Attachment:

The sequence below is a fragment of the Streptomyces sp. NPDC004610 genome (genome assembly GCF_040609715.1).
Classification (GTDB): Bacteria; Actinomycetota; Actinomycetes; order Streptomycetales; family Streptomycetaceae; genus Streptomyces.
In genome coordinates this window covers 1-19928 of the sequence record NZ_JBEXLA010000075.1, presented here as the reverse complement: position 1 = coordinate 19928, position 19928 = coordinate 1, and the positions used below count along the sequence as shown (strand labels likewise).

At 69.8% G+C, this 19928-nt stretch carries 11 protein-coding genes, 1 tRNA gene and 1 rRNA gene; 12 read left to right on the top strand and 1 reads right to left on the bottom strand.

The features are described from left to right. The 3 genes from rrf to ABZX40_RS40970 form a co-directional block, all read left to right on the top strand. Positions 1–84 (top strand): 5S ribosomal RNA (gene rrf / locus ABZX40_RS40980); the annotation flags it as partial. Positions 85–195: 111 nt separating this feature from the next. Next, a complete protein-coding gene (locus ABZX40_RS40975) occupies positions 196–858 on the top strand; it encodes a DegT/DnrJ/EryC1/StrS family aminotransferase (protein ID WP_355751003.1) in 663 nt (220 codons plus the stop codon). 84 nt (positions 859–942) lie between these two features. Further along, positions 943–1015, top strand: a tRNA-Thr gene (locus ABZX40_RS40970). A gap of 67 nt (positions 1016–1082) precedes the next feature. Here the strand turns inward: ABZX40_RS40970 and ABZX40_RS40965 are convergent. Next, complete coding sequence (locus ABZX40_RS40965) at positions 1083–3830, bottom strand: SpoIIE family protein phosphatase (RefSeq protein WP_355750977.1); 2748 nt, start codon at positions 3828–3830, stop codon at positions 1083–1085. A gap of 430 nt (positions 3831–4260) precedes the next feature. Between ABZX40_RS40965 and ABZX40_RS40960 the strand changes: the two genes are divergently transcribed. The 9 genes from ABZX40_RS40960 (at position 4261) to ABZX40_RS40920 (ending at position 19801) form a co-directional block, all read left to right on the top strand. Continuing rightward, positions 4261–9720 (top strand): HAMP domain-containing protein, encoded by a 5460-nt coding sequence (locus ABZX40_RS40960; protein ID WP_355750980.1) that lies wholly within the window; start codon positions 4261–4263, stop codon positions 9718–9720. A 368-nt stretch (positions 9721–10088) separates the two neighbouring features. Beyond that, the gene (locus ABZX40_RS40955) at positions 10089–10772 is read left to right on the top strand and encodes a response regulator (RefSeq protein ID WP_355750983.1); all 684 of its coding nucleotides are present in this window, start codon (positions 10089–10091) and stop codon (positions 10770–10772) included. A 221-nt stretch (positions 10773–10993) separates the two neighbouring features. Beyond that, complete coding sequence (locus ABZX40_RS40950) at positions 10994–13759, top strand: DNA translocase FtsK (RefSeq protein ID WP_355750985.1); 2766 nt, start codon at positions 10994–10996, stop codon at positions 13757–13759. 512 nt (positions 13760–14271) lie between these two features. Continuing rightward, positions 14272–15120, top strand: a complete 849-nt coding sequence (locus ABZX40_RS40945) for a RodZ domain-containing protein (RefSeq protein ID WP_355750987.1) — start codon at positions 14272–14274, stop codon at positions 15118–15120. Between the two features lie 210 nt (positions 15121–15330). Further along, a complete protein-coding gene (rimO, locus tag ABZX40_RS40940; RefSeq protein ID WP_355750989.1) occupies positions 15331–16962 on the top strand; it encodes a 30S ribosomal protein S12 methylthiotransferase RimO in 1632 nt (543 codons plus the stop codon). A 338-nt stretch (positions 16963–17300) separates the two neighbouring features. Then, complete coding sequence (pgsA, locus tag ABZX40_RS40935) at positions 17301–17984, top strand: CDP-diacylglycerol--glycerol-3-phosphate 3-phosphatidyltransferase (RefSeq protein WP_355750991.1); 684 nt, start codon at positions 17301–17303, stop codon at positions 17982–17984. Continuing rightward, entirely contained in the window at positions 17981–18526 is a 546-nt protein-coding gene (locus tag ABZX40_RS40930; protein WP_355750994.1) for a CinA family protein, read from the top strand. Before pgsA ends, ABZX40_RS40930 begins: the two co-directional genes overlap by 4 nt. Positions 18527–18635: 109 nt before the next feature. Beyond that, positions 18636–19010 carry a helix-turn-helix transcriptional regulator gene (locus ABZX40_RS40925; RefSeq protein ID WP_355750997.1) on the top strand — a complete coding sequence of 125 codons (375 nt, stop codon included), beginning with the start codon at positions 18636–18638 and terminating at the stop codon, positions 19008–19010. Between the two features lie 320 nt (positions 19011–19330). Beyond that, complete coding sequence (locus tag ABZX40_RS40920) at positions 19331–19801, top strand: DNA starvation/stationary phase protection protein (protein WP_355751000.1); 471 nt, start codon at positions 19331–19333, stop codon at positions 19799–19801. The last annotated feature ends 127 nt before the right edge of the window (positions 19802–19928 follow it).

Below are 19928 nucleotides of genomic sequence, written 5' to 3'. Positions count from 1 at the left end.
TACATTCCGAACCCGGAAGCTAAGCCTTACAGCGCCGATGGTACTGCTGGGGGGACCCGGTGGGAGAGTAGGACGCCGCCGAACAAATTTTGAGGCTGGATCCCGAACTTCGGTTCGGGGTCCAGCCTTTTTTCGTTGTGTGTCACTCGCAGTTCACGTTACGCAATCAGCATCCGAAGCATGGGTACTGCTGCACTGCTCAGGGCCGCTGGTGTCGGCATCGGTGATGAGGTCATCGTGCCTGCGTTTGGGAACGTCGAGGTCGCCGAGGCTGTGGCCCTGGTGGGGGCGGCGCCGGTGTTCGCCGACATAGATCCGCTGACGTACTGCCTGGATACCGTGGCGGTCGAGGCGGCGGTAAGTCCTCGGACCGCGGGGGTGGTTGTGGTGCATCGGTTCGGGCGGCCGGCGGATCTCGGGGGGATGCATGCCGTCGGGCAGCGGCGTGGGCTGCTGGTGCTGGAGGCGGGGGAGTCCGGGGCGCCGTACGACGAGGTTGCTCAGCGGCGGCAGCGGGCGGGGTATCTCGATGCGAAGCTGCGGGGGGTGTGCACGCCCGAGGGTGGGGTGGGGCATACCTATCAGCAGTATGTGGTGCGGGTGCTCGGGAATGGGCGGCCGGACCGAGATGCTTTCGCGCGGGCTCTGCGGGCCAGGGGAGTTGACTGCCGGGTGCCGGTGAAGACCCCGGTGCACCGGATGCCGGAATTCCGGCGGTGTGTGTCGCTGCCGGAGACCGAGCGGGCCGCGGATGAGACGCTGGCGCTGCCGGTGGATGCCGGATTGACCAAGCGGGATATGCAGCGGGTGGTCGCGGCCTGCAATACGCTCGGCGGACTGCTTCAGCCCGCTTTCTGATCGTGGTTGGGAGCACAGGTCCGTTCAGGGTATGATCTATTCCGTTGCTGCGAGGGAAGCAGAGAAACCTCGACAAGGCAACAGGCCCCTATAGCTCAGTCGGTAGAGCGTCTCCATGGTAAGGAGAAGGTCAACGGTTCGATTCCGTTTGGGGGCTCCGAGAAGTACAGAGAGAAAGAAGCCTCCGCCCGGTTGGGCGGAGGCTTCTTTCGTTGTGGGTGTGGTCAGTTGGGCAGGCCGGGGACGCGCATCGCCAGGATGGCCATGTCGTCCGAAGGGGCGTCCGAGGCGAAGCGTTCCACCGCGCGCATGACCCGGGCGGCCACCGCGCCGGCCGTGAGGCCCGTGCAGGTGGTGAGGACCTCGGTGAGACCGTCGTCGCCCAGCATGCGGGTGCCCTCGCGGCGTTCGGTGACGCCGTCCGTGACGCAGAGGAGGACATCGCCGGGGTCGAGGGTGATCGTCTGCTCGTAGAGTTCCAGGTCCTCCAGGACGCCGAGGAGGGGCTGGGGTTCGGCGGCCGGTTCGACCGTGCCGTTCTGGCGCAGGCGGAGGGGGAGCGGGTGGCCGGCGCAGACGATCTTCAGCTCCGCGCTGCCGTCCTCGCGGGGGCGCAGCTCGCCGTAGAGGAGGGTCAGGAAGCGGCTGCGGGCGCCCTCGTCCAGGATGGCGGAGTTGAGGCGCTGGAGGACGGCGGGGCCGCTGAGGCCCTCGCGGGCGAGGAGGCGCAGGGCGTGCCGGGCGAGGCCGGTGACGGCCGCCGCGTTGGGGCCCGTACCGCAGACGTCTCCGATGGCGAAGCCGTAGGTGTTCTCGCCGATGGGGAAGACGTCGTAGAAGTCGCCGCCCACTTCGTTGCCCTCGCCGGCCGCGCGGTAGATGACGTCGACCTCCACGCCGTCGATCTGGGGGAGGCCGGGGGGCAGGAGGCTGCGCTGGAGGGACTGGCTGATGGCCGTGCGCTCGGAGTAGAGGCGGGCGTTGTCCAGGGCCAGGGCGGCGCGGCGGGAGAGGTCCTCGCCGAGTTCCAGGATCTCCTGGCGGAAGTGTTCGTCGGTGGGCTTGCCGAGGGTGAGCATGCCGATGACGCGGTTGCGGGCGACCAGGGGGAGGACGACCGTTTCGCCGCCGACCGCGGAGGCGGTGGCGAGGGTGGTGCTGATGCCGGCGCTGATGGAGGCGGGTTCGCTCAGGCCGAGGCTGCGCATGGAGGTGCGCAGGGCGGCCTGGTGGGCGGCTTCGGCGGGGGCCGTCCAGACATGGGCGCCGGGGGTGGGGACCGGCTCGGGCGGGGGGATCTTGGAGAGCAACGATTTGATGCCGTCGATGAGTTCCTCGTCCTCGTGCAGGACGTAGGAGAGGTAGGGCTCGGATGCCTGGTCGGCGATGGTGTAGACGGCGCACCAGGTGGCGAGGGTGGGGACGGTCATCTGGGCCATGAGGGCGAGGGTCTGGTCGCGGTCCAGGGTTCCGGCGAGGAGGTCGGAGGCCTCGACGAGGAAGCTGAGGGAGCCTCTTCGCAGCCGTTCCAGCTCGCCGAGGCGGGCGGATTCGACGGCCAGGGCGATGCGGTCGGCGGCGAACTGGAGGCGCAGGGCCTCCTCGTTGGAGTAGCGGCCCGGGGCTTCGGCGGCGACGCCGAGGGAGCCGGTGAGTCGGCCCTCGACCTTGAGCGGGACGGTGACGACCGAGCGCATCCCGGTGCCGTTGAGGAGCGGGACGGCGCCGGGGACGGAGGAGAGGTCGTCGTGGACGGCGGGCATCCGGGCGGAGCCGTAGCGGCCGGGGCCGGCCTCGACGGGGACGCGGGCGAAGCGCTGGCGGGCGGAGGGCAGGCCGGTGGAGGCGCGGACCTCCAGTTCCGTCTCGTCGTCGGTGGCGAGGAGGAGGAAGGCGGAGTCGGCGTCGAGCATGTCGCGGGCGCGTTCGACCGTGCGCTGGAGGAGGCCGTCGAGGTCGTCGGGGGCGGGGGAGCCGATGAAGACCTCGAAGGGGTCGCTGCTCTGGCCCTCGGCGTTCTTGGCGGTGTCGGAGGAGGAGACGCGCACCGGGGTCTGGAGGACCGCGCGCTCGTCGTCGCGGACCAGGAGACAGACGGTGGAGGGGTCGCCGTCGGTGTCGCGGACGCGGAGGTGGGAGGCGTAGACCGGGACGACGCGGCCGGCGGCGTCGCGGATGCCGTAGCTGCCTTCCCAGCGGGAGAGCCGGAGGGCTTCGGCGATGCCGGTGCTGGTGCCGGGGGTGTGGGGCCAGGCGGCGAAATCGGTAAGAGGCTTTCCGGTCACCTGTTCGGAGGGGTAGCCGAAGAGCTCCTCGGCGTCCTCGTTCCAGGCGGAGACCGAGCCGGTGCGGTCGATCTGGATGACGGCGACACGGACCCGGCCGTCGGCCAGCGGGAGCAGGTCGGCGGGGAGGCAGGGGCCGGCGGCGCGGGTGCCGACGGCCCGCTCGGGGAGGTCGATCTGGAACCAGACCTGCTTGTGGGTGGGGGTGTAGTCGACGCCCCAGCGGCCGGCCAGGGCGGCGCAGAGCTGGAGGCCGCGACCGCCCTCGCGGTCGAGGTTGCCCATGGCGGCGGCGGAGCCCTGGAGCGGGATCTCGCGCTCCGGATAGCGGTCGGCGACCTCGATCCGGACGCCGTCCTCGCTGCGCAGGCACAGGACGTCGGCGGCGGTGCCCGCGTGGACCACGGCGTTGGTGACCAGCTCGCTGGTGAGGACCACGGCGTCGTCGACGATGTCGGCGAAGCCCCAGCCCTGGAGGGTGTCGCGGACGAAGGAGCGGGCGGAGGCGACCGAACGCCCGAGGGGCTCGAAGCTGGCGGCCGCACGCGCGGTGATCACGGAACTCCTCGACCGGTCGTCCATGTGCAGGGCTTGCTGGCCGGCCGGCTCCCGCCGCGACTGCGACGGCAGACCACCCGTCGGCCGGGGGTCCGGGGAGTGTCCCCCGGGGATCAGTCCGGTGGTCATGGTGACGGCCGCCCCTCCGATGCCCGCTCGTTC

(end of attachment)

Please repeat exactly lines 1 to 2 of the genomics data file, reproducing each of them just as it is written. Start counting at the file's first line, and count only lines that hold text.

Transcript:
The sequence below is a fragment of the Streptomyces sp. NPDC004610 genome (genome assembly GCF_040609715.1).
Classification (GTDB): Bacteria; Actinomycetota; Actinomycetes; order Streptomycetales; family Streptomycetaceae; genus Streptomyces.